best age to neuter a cat

Best Age to Neuter a Cat: Everything You Need to Know

Many pet owners struggle a little with the concept of neutering their cat; and even when they understand the importance of it, it can be difficult to know when’s best to take the plunge. Here, we’ll throw some light on the issue by explaining when cats can be safely neutered; what it involves; and why it’s so important.

When Should I Consider Neutering My Cat?

The earliest age from which a kitten can be neutered is between six to eight weeks. This is called pediatric neutering. It’s often an emotive issue for an owner, as it seems cruel to subject such a tiny kitten to surgery. But in fact, there is plenty of research to show that there are no proven ill effects, provided the cat is healthy and weighing at least two pounds at the time of the operation. Your vet can advise on individual cases.

neuter a cat

But that is the absolute earliest; and by accident or design, neutering is often left till a little later in life. The ideal is to ensure that your cat is neutered before he or she reaches sexual maturity. That date can vary from breed to breed, and even whether the cat is an indoor or outdoor/ feral one, but it’s generally considered to have reached its adolescence by the age of six months.

For a family pet, the best age to have your cat neutered is around two to three weeks after they’ve had their primary vaccinations. These vaccinations begin for kittens at nine weeks, with a second injection around three to four weeks later. That means neutering generally takes place when the cat is between four and six months of age.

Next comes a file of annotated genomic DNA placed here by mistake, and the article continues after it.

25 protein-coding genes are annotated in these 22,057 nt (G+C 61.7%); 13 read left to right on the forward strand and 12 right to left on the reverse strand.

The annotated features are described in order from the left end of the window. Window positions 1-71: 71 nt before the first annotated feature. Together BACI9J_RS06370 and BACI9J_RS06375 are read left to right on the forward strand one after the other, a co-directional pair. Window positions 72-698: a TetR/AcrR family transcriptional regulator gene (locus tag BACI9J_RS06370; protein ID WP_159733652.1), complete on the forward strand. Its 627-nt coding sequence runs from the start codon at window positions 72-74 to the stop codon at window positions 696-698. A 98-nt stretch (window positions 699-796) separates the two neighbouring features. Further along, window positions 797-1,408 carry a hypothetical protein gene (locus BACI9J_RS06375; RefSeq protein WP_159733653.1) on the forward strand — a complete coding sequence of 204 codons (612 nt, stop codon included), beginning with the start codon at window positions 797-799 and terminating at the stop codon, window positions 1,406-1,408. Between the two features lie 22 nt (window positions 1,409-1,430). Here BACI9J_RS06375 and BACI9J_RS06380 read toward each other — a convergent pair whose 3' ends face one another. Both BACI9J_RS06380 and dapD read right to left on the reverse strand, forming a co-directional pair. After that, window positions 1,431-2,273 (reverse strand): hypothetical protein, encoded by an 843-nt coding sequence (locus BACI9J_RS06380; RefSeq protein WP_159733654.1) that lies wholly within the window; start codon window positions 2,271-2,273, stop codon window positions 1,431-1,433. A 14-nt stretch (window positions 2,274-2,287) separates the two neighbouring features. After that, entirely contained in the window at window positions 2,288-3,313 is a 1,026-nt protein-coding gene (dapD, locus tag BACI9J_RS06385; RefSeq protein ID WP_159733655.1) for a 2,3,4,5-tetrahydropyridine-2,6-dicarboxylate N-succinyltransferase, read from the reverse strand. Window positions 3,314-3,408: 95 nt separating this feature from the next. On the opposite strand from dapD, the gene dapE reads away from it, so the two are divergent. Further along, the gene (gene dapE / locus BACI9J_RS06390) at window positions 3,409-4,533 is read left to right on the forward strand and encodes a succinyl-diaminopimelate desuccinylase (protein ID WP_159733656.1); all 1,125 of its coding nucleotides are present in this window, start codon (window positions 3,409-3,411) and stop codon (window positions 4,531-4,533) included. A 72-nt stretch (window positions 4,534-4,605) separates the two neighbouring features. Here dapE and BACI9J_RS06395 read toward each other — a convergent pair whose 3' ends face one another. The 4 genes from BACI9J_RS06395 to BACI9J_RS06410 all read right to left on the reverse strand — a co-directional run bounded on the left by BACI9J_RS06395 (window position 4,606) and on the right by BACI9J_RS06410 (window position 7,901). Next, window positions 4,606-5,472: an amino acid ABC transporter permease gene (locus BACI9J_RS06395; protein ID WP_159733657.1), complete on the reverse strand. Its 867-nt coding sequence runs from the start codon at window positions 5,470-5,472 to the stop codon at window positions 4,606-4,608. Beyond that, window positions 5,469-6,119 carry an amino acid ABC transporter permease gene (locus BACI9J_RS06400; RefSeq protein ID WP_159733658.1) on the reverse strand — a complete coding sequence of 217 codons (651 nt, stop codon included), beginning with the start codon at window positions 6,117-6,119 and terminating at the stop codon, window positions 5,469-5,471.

What Does Neutering Entail?

  • For female cats, the ovaries and uterus are removed (called ‘spaying’), preventing pregnancy.
  • For males, both testicles are removed (called ‘castration’). This removes the main source of testosterone, and after several weeks, they will no longer be capable of producing sperm.

Why Have Your Cat Neutered?

Female cats will generally first come into season around the age of six months, although it can be earlier. When you consider that a cat can have up to three litters of up to six kittens a year, you can see why neutering is important if you don’t want to be inundated with cats in a relatively short space of time!

You might think that neutering a male cat is not such a priority as of course, you don’t see the consequences of not doing so as immediately. But as a responsible pet owner, you’ll be helping to ensure that the growing population of unwanted cats doesn’t increase.

Other reasons are related to your pet’s personal safety. An un-neutered male is far more liable to wander further from home than a neutered one, because he has an instinctive drive to seek out a mate. So ensuring your cat is neutered will help keep him safer, from getting lost or involved in a fight with a car, for instance!

Cats that haven’t been neutered tend also to be more aggressive and will easily provoke or get into fights with other cats. That means for him, he’s more likely to suffer injuries, and for you, those vet’s bills may well mount up. This kind of cat fighting can also spread potentially life threatening diseases such as feline leukemia and feline immunodeficiency virus. Un-neutered males may also show more aggressive behavior towards their owners and will almost certainly spray smelly urine around the home.